ISLAMABAD/QUETTA, 11 March 2006 — Twenty-eight people were killed and seven wounded when a vehicle carrying a wedding party hit an anti-tank mine in Balochistan province yesterday. Most of those killed were women and children. The blast ripped through a trailer being pulled by a tractor on a remote mountain trail near the town of Rakhni, around 300 kilometers east of Quetta, a provincial spokesman said. The vehicle was leading toward the town of Bekar when the blast took place.
Most of those killed belong to Masoori Bugti tribe which has revolted against Nawab Akbar Khan Bugti.
Officials blamed the attack on “terrorist” tribal militants who are waging an insurgency to win more autonomy and a greater share in the gas-rich region’s vast natural resources.
“An anti-tank mine was planted in a stream and when the vehicle crossed the water there was a very heavy blast, killing 28 people on the spot and injuring seven,” Balochistan government spokesman Raziq Bugti told AFP.
At least 35 people were traveling on the trailer, officials said. “We believe 20 of the dead were women and children, seven were men and another is unknown. It is difficult to get the exact toll because many of the bodies were blown to pieces,” Bugti said.
“There are still some bodies lying under the water but we are facing problems in retrieving them because they are traditional people who do not want unknown males to touch the bodies of their women,” he said.
The dirt track where the explosion happened is often used by army and paramilitary forces and may have been targeted for that reason, officials said.
Interior Minister Aftab Sherpao said “terrorist elements” trying to disrupt the federal government’s efforts to develop the region were behind the blast.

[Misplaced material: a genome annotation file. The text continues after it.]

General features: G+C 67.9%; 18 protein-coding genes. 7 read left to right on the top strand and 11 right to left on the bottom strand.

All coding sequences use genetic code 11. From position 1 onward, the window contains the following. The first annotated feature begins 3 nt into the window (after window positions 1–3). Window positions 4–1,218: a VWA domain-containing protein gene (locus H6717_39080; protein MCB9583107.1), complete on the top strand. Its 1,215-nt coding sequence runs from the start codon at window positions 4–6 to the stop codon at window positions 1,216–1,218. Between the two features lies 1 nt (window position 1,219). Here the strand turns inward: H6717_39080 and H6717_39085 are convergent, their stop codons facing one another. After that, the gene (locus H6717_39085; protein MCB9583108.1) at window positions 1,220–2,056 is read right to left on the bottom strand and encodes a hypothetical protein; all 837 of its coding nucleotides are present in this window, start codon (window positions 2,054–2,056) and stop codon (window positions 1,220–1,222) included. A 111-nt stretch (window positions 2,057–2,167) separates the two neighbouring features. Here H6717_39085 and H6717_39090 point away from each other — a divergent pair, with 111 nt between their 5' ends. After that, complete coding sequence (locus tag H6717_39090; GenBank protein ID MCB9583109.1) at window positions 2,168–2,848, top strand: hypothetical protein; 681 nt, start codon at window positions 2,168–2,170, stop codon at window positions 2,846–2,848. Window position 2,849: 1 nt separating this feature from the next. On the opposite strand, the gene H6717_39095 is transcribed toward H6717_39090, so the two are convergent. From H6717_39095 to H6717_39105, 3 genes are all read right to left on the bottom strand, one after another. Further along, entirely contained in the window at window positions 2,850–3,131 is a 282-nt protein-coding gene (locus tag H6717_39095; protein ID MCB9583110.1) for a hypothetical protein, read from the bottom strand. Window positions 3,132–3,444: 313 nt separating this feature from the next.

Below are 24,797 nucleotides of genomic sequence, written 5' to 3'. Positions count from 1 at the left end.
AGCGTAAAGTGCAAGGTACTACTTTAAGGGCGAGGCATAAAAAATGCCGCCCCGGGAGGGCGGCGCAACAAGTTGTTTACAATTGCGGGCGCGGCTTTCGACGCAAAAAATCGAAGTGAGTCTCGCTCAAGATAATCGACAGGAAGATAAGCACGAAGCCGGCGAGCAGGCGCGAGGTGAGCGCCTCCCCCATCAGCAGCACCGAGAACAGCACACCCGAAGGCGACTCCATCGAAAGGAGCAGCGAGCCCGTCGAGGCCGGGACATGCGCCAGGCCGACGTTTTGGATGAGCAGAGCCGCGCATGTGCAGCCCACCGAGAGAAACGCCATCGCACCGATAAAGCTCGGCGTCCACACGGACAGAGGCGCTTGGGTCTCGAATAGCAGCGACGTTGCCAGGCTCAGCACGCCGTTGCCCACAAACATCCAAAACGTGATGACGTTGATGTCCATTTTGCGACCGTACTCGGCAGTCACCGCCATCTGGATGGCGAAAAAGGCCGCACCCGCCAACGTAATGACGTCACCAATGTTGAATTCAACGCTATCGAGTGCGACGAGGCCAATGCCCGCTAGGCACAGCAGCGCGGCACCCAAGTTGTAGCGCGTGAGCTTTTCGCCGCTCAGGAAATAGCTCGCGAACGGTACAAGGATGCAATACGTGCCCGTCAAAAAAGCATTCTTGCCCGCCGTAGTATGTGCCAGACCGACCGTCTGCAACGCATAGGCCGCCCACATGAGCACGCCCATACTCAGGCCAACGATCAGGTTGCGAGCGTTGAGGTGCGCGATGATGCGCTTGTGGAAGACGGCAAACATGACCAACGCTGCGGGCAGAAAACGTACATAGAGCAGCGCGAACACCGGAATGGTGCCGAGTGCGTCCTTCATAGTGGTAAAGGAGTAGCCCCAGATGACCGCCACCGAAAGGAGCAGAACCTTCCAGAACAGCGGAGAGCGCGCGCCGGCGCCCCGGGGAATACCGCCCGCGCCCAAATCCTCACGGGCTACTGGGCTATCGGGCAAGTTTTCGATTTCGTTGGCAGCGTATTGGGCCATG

“The heavy loss of life including women and children in a land mine explosion in Balochistan is highly condemnable,” Sherpao said in a statement.
The attackers’ “sole aim is to destabilize the province at the behest of their foreign instigators to undermine national unity and keep the province mired in poverty and backwardness,” he said.
“The incident should also serve as an eye-opener for those elements who try to legitimize anti-state activities of certain tribal chieftains and their armed loyalists,” Sherpao added.
Pakistan has moved thousands of troops into Balochistan to counter ethnic Baloch tribal militants blamed for regular attacks on gas pipelines, railroads and military and government installations. A man was killed and seven others were injured by land mine blasts in the province on Thursday.
Three Chinese engineers and their driver were shot dead in Balochistan on Feb. 15.
The tribesmen want some of the proceeds from the sparsely populated province’s stores of natural gas and also oppose the creation of military garrisons in the area.
Security officials admit there has been a rise in the violence since the government ordered a fresh crackdown in December 2005 after rockets hit the town of Kohlu during a visit by President Pervez Musharraf.
Meanwhile, militants loyal to Nawab Bugti fired rockets at the Sui gas plant. “Rockets hit well No.12 of the plant and as a result gas transmission was suspended for some time,” District Coordinating Officer Abdul Samad Lasi said.